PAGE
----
Marc Raibert, E’73, the founder of Boston Dynamics, over­sees the devel­op­ment of advanced robots that can recover from a slip on an icy patch of pave­ment or jump into a second-​​story window.

We think our work is not only fun, but is the under­pin­ning of what the next gen­er­a­tion of robots will be able to do,” said Raibert, one of four speakers on Wednesday after­noon at the Robotics and Entre­pre­neur­ship Work­shop, a ses­sion orga­nized by Dis­tin­guished Pro­fessor of Engi­neering Dinos Mavroidis and the Grad­uate School of Engi­neering.

The standing-​​room-​​only panel was part of Northeastern’s Global Entre­pre­neur­ship Week, which runs through Friday and is spon­sored by the Center for Research Inno­va­tion. Other events on Wednesday focused on the chal­lenges of inno­va­tion in the music industry and how tech­nology has changed the news industry for­ever. In another ses­sion, alumni and entre­pre­neurs involved in tech star­tups shared expe­ri­ences from their pro­fes­sional journeys.

Raibert noted that Boston Dynamics, now 20 years old, main­tains a start-​​up men­tality, with a focus on using team­work to design prod­ucts that no indi­vidual could make alone. The com­pany, he said, is rooted in between acad­emia and industry, pur­suing research and devel­op­ment con­tracts for gov­ern­ment and defense work that advance its focus.

I don’t know if we have a busi­ness bone in our body, but we are making money, so that’s good,” Raibert said, describing how his team of engi­neers and sci­en­tists has found suc­cess by focusing on cre­ating prod­ucts and solu­tions its clients wouldn’t be able to find any­where else.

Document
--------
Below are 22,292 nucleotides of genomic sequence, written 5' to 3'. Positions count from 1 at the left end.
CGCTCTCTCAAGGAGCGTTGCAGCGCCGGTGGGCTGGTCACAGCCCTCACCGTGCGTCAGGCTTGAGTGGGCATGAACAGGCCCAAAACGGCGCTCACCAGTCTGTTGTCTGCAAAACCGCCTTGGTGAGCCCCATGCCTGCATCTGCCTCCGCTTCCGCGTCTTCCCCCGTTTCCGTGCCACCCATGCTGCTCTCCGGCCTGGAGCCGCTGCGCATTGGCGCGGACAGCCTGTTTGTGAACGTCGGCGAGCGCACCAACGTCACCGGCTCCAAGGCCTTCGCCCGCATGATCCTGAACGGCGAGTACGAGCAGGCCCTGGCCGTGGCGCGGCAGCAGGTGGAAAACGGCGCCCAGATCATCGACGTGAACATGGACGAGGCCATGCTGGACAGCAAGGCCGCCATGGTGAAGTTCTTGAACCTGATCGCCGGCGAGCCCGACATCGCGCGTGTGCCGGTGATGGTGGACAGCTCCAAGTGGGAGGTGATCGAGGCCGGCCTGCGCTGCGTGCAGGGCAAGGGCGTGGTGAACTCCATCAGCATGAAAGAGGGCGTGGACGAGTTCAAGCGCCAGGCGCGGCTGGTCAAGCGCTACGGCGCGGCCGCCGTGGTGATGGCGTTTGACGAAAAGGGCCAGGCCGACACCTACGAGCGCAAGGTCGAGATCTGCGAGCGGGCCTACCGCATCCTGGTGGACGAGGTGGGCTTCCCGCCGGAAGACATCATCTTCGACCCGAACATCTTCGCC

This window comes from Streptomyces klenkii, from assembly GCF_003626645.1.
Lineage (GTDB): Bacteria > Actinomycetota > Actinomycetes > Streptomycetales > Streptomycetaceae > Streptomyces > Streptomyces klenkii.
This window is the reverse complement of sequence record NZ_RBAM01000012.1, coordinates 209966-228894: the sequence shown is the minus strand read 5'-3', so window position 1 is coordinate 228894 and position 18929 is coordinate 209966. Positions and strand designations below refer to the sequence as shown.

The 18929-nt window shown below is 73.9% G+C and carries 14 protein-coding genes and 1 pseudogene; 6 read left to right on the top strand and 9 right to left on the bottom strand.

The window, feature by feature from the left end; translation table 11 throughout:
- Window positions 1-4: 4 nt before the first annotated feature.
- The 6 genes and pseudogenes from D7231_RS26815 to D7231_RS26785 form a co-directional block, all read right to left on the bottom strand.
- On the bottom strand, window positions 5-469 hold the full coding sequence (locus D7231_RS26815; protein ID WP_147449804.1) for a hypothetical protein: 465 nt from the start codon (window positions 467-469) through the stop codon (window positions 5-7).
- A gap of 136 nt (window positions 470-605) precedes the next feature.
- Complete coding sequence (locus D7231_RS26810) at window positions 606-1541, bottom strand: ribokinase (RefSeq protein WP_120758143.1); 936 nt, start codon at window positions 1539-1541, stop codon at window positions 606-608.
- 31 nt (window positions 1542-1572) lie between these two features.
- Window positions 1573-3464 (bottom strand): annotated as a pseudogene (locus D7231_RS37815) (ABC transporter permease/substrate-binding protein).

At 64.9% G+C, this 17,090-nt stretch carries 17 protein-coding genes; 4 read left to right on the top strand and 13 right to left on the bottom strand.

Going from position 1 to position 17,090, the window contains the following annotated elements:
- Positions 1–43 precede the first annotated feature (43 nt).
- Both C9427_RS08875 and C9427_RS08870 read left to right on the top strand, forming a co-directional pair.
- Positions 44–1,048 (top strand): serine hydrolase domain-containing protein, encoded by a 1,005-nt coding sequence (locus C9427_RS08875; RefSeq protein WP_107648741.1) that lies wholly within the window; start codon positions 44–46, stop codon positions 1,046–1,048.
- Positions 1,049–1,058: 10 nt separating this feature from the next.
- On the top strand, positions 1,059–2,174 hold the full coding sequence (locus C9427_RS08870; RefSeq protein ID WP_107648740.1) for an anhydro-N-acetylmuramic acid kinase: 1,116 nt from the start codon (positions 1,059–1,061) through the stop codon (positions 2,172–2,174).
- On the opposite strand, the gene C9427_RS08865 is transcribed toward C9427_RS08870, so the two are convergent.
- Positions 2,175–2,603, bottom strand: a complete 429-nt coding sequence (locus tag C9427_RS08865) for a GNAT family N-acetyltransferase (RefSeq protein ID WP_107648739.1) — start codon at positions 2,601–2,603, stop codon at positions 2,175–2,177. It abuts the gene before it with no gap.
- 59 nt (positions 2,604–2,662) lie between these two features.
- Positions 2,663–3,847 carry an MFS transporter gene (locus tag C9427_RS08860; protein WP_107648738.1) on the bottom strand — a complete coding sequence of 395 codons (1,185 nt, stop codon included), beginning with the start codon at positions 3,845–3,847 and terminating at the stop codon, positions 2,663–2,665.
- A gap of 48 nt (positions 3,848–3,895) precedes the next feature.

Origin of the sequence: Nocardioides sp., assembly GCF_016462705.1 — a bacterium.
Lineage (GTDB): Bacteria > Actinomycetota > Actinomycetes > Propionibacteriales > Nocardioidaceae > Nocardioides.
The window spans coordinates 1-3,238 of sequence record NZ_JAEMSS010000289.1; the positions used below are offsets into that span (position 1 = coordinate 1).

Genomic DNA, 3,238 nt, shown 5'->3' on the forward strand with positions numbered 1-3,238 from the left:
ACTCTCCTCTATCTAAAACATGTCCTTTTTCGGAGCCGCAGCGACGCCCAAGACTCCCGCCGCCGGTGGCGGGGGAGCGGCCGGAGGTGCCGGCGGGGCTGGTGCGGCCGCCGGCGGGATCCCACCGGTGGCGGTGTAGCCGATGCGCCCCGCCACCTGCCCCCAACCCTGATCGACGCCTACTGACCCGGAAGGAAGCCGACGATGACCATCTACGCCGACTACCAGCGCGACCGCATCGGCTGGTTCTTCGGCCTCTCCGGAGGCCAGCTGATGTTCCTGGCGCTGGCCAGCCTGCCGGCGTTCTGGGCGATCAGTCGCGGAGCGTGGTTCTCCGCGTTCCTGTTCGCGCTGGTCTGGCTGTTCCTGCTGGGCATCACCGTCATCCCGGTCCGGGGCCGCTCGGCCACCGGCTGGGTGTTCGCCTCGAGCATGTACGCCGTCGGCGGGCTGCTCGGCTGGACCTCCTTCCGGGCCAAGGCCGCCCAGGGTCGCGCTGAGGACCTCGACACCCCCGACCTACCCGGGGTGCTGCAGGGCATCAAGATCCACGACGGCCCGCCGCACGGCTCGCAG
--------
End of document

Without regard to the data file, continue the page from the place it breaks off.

Pre­sen­ta­tions were also made by Charles Rems­berg, CEO of Tibion, a startup that makes robotic reha­bil­i­ta­tion devices; Charles Grinnel, CEO of Har­vest Automa­tion, a startup mate­rial han­dling com­pany; and Jeremy H. Brown, founder and pres­i­dent of Jay­bridge Robotics, a startup that helps com­pa­nies create autonomous vehicles.

Venture-​​funded star­tups, said Rems­berg, whom Mavroidis described as “a legend of robotics,” require a “laser-​​like focus” on a sin­gular mis­sion rather than a broad focus on next-​​generation robotics. Entre­pre­neurs, he said, must iden­tify a product that not only works well, but can save poten­tial cus­tomers time and money.

There are a lot of great ideas out there and there might be one product among them that is scal­able for pri­vate equity and angel investors,” he said. “It’s not about good tech­nology; it’s about good business.”